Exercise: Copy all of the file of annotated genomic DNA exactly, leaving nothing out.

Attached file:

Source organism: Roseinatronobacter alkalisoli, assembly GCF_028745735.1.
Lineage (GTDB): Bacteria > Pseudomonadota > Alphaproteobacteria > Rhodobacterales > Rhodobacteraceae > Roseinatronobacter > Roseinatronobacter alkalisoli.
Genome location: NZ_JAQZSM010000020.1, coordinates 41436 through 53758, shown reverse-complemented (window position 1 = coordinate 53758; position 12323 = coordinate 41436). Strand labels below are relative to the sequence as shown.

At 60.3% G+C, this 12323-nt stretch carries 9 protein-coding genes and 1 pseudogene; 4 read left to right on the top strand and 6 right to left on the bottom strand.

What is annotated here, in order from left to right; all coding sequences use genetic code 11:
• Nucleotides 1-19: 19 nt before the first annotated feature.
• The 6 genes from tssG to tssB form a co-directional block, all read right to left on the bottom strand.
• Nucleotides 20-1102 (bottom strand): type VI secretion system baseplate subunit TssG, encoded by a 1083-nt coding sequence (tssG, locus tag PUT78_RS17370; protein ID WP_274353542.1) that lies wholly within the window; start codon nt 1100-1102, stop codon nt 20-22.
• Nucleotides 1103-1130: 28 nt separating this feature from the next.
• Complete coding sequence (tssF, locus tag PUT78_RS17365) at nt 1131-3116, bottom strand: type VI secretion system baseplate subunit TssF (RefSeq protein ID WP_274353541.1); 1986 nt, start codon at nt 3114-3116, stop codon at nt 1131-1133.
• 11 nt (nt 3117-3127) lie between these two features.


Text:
Source organism: Roseinatronobacter alkalisoli, assembly GCF_028745735.1.
Lineage (GTDB): Bacteria > Pseudomonadota > Alphaproteobacteria > Rhodobacterales > Rhodobacteraceae > Roseinatronobacter > Roseinatronobacter alkalisoli.
Genome location: NZ_JAQZSM010000020.1, coordinates 41436 through 53758, shown reverse-complemented (window position 1 = coordinate 53758; position 12323 = coordinate 41436). Strand labels below are relative to the sequence as shown.

At 60.3% G+C, this 12323-nt stretch carries 9 protein-coding genes and 1 pseudogene; 4 read left to right on the top strand and 6 right to left on the bottom strand.

What is annotated here, in order from left to right; all coding sequences use genetic code 11:
• Nucleotides 1-19: 19 nt before the first annotated feature.
• The 6 genes from tssG to tssB form a co-directional block, all read right to left on the bottom strand.
• Nucleotides 20-1102 (bottom strand): type VI secretion system baseplate subunit TssG, encoded by a 1083-nt coding sequence (tssG, locus tag PUT78_RS17370; protein ID WP_274353542.1) that lies wholly within the window; start codon nt 1100-1102, stop codon nt 20-22.
• Nucleotides 1103-1130: 28 nt separating this feature from the next.
• Complete coding sequence (tssF, locus tag PUT78_RS17365) at nt 1131-3116, bottom strand: type VI secretion system baseplate subunit TssF (RefSeq protein ID WP_274353541.1); 1986 nt, start codon at nt 3114-3116, stop codon at nt 1131-1133.
• 11 nt (nt 3117-3127) lie between these two features.